Pegfilgrastim is used to reduce the chance of infection in people who have certain types of cancer and are receiving chemotherapy medications that may decrease the number of neutrophils (a type of blood cell needed to fight infection). Pegfilgrastim is also used to increase the chance of survival in people who have been exposed to harmful amounts of radiation, which can cause severe and life-threatening damage to bone marrow. Pegfilgrastim is in a class of medications called colony stimulating factors. It works by helping the body make more neutrophils.

Long-acting G-CSFs (Pegfilgrastim) have been modified to increase molecular size and thus evade clearance by the kidneys. Instead of renal clearance, long-acting G-CSFs are cleared from the body predominantly by circulating neutrophils. As a result, serum levels of long-acting G-CSFs remain high during neutropenia but decrease as neutrophil levels return to normal.

Pegfilgrastim is produced by covalently binding a 20-kd polyethylene glycol (PEG) molecule to the N terminus of filgrastim. Pegfilgrastim stimulates the production and maturation of neutrophil precursors and enhances the functions of mature neutrophils in the same manner as filgrastim.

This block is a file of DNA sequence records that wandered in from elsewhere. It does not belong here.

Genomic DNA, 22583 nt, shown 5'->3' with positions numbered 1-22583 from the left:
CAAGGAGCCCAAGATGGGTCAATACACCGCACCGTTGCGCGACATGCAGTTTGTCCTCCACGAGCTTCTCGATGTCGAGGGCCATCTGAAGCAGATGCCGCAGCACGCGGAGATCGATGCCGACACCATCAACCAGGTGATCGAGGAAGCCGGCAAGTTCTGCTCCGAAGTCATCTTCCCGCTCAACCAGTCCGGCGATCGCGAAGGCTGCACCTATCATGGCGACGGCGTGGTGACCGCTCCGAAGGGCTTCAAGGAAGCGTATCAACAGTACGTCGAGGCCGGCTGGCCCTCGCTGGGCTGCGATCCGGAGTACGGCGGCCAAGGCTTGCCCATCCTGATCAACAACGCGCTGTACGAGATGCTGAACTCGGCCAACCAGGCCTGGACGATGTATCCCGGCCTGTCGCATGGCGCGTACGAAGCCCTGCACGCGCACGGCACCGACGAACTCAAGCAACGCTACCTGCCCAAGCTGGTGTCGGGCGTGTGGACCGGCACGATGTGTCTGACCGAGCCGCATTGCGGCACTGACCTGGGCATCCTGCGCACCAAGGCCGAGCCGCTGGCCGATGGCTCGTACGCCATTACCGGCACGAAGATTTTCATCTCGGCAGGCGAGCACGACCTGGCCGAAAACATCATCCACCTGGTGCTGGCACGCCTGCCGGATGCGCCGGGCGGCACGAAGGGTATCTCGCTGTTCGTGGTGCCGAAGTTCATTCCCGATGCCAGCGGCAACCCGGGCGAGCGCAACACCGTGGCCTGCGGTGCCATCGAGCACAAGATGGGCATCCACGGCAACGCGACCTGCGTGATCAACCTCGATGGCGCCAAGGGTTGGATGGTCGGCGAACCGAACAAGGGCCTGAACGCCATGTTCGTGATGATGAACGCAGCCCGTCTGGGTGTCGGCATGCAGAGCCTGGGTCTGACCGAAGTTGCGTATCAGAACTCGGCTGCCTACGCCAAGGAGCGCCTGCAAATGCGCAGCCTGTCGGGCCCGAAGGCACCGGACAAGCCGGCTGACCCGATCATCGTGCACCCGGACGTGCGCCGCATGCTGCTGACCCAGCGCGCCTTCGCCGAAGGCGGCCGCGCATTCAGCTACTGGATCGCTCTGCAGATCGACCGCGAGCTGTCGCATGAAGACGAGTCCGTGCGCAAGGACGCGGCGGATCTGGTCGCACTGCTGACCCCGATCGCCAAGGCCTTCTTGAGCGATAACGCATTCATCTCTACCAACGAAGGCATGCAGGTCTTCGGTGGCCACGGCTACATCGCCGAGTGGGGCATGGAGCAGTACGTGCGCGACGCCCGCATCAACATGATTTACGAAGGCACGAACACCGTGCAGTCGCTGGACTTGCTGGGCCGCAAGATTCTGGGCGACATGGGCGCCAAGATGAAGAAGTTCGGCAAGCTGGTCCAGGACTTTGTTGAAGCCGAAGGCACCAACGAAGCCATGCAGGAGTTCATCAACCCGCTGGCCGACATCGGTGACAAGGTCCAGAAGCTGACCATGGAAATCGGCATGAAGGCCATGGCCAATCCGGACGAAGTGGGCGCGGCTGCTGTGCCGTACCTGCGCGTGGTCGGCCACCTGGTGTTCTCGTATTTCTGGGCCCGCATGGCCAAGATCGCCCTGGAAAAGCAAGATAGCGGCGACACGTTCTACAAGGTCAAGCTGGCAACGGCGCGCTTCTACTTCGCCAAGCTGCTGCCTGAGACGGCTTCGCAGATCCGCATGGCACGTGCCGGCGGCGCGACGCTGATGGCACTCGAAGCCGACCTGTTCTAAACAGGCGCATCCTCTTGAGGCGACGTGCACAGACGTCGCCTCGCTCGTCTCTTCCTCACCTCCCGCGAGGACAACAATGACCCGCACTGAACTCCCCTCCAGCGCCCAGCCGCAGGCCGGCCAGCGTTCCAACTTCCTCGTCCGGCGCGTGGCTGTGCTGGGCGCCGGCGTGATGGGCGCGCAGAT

In most studies, patients treated with pegfilgrastim had a lower risk of Febrile Neutropenia (FN) than those who received short-acting G-CSFs. Pegfilgrastim has pharmacological advantages over daily G-CSFs that makes it easily administrable, thus reducing the chance of incorrect delivery. For patients at higher risk of failure with daily G-CSF prophylaxis (e.g. risk of noncompliance, difficulties on performing regular hemograms, high risk of developing febrile neutropenia), pegfilgrastim might be the most appropriate option.